Hand sanitizer has become one of the most useful tools in the fight against the coronavirus pandemic. But did you know a Latina student nurse is behind its invention?

Due to the fact that the spread of the novel coronavirus is caused by human contact, keeping our hands clean has become a priority and the gel-based hand sanitizer remains the most practical way to carry around a disinfectant that can be used at any moment. Its sudden rise in popularity led folks to dig into its origin.

In comes an unearthed article from The Guardian, published on March 13, 2012. The story traces the history of hand sanitizer and how it’s affected our lives at a global level. It gained traction on social media and the name “Lupe Hernandez” began to trend. 

For those who are unfamiliar, the story goes a little like this: In 1966, Lupe Hernandez, a student nurse from Bakersfield, CA, was concerned about the availability of water and soap for medical professionals to use before coming in contact with patients. She realized that a solution might be to carry alcohol in gel form. She quickly learned that the idea could also become a commercial success. Hernandez called an invention hotline she came across on television to patent the idea. The rest—as they say—is history.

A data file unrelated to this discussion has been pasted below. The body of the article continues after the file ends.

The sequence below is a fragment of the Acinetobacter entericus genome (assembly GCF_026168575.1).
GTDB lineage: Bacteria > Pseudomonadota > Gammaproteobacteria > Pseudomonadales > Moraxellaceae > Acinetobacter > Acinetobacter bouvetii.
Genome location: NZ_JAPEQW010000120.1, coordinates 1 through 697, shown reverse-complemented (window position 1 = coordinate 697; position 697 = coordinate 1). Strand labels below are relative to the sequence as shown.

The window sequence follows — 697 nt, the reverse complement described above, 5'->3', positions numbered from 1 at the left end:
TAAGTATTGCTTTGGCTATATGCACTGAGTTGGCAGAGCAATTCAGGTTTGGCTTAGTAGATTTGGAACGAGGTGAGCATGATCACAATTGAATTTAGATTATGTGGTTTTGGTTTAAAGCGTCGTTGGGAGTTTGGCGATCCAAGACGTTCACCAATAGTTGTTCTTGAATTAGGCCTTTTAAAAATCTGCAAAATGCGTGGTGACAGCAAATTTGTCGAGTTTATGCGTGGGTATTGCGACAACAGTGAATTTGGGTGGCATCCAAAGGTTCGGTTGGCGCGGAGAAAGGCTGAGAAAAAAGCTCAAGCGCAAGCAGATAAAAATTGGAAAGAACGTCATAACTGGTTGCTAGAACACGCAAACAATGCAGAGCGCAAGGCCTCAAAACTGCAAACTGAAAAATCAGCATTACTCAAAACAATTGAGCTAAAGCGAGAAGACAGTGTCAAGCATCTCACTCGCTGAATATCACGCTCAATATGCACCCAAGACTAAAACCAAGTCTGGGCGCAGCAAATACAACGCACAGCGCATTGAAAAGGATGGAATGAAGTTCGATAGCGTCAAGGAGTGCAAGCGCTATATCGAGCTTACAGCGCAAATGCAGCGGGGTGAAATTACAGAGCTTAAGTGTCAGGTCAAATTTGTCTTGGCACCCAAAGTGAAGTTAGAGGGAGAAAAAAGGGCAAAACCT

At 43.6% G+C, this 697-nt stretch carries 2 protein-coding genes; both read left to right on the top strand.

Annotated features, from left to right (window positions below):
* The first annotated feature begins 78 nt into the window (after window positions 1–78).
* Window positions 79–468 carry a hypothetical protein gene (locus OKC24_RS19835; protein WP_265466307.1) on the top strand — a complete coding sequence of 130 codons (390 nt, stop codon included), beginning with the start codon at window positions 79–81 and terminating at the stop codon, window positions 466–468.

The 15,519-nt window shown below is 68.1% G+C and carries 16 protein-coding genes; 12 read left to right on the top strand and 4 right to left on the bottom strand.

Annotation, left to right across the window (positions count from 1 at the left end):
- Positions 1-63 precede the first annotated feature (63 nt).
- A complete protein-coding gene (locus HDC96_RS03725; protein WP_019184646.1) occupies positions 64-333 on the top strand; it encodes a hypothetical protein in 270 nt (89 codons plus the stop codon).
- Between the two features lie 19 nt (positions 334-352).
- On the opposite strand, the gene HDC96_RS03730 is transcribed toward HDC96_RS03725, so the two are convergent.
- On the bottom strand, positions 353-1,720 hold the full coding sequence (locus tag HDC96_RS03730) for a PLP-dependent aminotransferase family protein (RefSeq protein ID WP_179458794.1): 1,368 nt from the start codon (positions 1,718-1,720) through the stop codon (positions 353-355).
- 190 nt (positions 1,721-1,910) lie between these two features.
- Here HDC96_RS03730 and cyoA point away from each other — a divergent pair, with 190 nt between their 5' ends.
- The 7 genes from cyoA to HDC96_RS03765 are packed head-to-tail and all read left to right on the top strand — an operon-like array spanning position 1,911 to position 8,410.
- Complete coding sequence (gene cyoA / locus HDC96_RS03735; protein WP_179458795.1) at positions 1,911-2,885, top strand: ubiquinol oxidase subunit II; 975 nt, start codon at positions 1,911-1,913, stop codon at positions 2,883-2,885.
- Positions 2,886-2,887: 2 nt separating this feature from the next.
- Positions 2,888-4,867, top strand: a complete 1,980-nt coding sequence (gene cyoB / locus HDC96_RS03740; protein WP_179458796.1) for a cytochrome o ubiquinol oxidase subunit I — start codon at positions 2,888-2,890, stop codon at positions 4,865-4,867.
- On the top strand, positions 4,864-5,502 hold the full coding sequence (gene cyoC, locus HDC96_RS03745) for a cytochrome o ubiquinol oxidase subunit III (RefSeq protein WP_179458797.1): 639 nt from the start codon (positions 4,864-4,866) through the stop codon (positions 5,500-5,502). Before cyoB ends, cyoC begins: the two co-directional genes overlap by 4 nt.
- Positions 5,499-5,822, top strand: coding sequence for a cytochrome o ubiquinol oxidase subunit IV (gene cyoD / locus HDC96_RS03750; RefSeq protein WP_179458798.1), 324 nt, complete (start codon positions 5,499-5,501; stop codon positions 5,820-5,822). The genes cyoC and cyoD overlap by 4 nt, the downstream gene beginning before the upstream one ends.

However, there are very few pieces of information on Hernandez and there’s also little backing to the story. The Guardian article doesn’t cite sources on Lupe Hernández and there isn’t prior reporting on her nor her contributions. In fact, it’s unknown if she’s still alive today. Having said that, Hernandez is mentioned in The Growth and Development of Nurse Leaders, Second Edition published in 2019—a book about professional nursing and leadership. Unsurprisingly, this is yet another case of a Latinx being written out of history, and it’s refreshing to see her get a bit of recognition, albeit late.

Over 50 years later, Lupe Hernandez is still saving lives against threatening diseases and protecting brave medical professionals.